Best Practices of Course Design and Delivery When Teaching Negotiation Online
In a follow-up to the December, 2017 TNRC Faculty Seminar on Gauging Effectiveness in Teaching Negotiation, Professor Susskind and Professor Wheeler compiled expertise from interviews with colleagues teaching negotiation online, to examine best practices in course design and delivery.
Check out the video below of Professor Susskind and Professor Wheeler discussing teaching negotiation online best practices with PON:
As discussed in the video, there are a variety of types on online courses:
- Fully automated with no live element.
- Partially synchronous with some live sessions.
- Hybrids with online and in-person experiences.
- Remote learning entirely on group platforms like Zoom.
For all those format differences, however, teachers’ views about assessing student performance were strikingly similar. Specifically, people gave little credence to standard satisfaction surveys after a course ends. The popularity of a subject and the level of student enjoyment of the exercises, it was felt, doesn’t necessarily equate with learning, especially in skills-based courses. Also, there was little enthusiasm for exams (whether multiple choice or otherwise) that simply test conceptual understanding. Instead, in assessing students learning, the interviewees gave more weight to various kinds of assignments that ask students to reflect on their experiences in preparing for and during simulations.
Several in this group volunteered that online platforms enable deeper and more extensive reflections (and hence richer data for teachers to access) than does standard journaling. Managing peer feedback also becomes much easier. Compiling continuous data (about each student’s experience throughout a course), rather than relying on separate journal entries or stand-alone polls, enables online teachers to ask students to comment on their overall performance from the beginning to the end of a course.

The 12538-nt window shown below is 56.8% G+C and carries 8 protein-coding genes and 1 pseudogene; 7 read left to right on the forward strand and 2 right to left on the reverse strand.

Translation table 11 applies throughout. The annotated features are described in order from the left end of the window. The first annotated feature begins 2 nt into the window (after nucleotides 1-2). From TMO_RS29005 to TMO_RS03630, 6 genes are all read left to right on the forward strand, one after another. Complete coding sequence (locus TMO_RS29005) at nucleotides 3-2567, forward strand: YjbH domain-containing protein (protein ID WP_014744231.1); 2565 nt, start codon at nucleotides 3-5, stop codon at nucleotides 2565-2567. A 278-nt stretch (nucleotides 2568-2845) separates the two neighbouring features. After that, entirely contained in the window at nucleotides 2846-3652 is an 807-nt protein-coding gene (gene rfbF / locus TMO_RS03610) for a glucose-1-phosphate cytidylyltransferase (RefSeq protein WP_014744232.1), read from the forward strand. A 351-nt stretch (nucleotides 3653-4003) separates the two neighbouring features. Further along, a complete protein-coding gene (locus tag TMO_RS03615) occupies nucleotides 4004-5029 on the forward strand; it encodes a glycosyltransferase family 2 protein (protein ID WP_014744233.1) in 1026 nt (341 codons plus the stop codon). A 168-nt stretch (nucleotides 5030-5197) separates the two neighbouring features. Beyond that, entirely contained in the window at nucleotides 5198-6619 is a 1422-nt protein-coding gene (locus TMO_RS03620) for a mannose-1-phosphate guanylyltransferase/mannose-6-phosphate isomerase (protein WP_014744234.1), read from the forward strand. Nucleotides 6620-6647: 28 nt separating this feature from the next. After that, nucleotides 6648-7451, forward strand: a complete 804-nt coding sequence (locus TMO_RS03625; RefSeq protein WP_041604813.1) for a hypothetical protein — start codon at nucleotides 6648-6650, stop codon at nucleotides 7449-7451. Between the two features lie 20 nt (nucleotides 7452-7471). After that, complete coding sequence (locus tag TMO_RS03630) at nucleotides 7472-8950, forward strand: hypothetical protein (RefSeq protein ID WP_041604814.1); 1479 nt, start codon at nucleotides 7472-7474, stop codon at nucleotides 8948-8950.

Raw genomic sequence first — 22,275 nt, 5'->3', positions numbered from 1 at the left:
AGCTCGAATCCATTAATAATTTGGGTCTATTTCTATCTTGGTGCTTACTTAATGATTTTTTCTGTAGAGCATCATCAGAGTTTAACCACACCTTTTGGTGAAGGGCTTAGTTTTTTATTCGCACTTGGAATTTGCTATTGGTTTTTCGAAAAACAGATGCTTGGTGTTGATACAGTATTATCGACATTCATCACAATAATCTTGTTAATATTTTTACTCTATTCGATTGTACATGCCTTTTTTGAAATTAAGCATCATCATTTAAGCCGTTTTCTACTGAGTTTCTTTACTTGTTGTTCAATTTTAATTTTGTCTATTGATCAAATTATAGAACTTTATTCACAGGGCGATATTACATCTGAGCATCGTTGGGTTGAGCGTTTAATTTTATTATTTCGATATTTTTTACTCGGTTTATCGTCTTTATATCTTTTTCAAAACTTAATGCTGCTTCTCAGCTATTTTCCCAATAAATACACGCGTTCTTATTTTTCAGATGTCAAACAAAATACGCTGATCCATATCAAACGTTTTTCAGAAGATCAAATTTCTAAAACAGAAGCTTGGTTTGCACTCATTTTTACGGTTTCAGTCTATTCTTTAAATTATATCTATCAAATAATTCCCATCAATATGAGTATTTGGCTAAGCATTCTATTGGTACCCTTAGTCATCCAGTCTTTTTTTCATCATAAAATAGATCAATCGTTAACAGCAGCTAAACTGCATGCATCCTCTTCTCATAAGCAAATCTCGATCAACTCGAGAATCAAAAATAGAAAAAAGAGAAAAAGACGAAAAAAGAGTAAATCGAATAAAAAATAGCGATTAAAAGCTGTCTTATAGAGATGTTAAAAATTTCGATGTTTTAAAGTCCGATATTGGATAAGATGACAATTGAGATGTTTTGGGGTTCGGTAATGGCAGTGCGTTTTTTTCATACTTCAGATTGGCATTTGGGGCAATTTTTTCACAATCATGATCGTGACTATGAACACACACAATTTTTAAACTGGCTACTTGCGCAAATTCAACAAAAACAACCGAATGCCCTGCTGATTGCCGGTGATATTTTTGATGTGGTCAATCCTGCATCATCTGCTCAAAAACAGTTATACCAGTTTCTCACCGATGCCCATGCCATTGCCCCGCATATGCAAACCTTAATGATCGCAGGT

Faculty, in turn, can monitor each student’s journey as it unfolds. At a minimum, this allows a teacher to track overall learning and spot content that needs revision (i.e. whenever several students don’t understand a key concept or issue at the same time). For courses with live sessions for debriefing exercises and/or that provide tailored feedback for each student, one-stop access to individual and class data can be very valuable for teachers.
Professor Wheeler and Professor Susskind have developed numerous negotiation teaching materials for the TNRC. Check out teaching materials by Michael Wheeler and teaching materials by Lawrence Susskind in the TNRC online store.
In addition to offering more than 200 negotiation role-play simulations, the TNRC offers a wide range of effective teaching materials, including:
TNRC materials are designed for educational purposes. They are used in college classroom settings or corporate training settings; used by mediators and facilitators seeking to introduce their clients to a process or issue; and used by individuals who want to enhance their negotiation skills and knowledge.
Role-play simulations introduce participants to new negotiation and dispute resolution tools, techniques and strategies. Our videos, books, case studies, and periodicals are also a helpful way of introducing viewers to key concepts while addressing the theory and practice of negotiation and conflict management.